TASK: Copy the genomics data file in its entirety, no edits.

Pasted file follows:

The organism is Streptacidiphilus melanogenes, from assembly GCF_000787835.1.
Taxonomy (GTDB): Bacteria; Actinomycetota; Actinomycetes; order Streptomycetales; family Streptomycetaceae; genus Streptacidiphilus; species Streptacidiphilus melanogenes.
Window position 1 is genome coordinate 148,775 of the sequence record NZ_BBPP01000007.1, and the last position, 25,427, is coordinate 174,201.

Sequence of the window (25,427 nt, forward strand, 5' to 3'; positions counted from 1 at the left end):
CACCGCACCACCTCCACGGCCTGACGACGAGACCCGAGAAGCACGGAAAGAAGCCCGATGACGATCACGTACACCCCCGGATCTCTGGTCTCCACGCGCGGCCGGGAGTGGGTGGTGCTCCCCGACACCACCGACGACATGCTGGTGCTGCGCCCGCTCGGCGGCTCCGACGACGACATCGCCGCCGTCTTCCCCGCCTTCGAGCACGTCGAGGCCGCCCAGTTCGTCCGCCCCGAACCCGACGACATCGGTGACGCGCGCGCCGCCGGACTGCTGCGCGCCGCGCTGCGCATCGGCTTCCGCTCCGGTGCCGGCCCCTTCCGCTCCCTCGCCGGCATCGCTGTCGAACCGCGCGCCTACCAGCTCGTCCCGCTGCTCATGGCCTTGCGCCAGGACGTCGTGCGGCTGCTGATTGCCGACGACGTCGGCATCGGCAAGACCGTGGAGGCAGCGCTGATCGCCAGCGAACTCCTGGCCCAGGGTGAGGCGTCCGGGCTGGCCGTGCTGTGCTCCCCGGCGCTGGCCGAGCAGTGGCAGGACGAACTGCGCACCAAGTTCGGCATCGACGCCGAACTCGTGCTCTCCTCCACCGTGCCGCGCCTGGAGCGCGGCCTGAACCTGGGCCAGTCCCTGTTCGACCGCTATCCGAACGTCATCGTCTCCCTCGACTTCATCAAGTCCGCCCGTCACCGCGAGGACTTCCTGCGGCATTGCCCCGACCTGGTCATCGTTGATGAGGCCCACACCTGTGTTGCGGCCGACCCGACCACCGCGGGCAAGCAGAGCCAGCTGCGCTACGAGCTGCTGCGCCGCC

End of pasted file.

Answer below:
The organism is Streptacidiphilus melanogenes, from assembly GCF_000787835.1.
Taxonomy (GTDB): Bacteria; Actinomycetota; Actinomycetes; order Streptomycetales; family Streptomycetaceae; genus Streptacidiphilus; species Streptacidiphilus melanogenes.
Window position 1 is genome coordinate 148,775 of the sequence record NZ_BBPP01000007.1, and the last position, 25,427, is coordinate 174,201.

Sequence of the window (25,427 nt, forward strand, 5' to 3'; positions counted from 1 at the left end):
CACCGCACCACCTCCACGGCCTGACGACGAGACCCGAGAAGCACGGAAAGAAGCCCGATGACGATCACGTACACCCCCGGATCTCTGGTCTCCACGCGCGGCCGGGAGTGGGTGGTGCTCCCCGACACCACCGACGACATGCTGGTGCTGCGCCCGCTCGGCGGCTCCGACGACGACATCGCCGCCGTCTTCCCCGCCTTCGAGCACGTCGAGGCCGCCCAGTTCGTCCGCCCCGAACCCGACGACATCGGTGACGCGCGCGCCGCCGGACTGCTGCGCGCCGCGCTGCGCATCGGCTTCCGCTCCGGTGCCGGCCCCTTCCGCTCCCTCGCCGGCATCGCTGTCGAACCGCGCGCCTACCAGCTCGTCCCGCTGCTCATGGCCTTGCGCCAGGACGTCGTGCGGCTGCTGATTGCCGACGACGTCGGCATCGGCAAGACCGTGGAGGCAGCGCTGATCGCCAGCGAACTCCTGGCCCAGGGTGAGGCGTCCGGGCTGGCCGTGCTGTGCTCCCCGGCGCTGGCCGAGCAGTGGCAGGACGAACTGCGCACCAAGTTCGGCATCGACGCCGAACTCGTGCTCTCCTCCACCGTGCCGCGCCTGGAGCGCGGCCTGAACCTGGGCCAGTCCCTGTTCGACCGCTATCCGAACGTCATCGTCTCCCTCGACTTCATCAAGTCCGCCCGTCACCGCGAGGACTTCCTGCGGCATTGCCCCGACCTGGTCATCGTTGATGAGGCCCACACCTGTGTTGCGGCCGACCCGACCACCGCGGGCAAGCAGAGCCAGCTGCGCTACGAGCTGCTGCGCCGCC